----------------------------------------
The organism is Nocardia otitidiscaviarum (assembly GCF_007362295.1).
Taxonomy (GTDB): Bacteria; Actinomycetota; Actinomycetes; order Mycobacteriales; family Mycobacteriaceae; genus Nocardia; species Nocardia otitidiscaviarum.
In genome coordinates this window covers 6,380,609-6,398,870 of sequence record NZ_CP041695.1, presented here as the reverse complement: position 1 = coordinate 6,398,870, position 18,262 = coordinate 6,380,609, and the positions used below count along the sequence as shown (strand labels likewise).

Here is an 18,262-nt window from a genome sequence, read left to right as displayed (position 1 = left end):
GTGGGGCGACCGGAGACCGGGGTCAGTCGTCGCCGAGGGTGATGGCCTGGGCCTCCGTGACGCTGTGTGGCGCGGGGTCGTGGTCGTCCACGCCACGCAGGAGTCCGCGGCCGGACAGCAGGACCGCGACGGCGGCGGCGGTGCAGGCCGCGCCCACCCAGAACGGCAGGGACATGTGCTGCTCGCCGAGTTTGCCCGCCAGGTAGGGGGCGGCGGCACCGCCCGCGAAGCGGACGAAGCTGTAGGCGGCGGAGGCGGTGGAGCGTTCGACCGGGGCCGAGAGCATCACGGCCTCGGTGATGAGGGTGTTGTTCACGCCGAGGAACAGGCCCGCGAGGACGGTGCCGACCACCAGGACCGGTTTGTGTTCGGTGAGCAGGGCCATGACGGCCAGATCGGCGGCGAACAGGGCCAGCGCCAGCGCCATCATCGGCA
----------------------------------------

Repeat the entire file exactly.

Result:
The organism is Nocardia otitidiscaviarum (assembly GCF_007362295.1).
Taxonomy (GTDB): Bacteria; Actinomycetota; Actinomycetes; order Mycobacteriales; family Mycobacteriaceae; genus Nocardia; species Nocardia otitidiscaviarum.
In genome coordinates this window covers 6,380,609-6,398,870 of sequence record NZ_CP041695.1, presented here as the reverse complement: position 1 = coordinate 6,398,870, position 18,262 = coordinate 6,380,609, and the positions used below count along the sequence as shown (strand labels likewise).

Here is an 18,262-nt window from a genome sequence, read left to right as displayed (position 1 = left end):
GTGGGGCGACCGGAGACCGGGGTCAGTCGTCGCCGAGGGTGATGGCCTGGGCCTCCGTGACGCTGTGTGGCGCGGGGTCGTGGTCGTCCACGCCACGCAGGAGTCCGCGGCCGGACAGCAGGACCGCGACGGCGGCGGCGGTGCAGGCCGCGCCCACCCAGAACGGCAGGGACATGTGCTGCTCGCCGAGTTTGCCCGCCAGGTAGGGGGCGGCGGCACCGCCCGCGAAGCGGACGAAGCTGTAGGCGGCGGAGGCGGTGGAGCGTTCGACCGGGGCCGAGAGCATCACGGCCTCGGTGATGAGGGTGTTGTTCACGCCGAGGAACAGGCCCGCGAGGACGGTGCCGACCACCAGGACCGGTTTGTGTTCGGTGAGCAGGGCCATGACGGCCAGATCGGCGGCGAACAGGGCCAGCGCCAGCGCCATCATCGGCA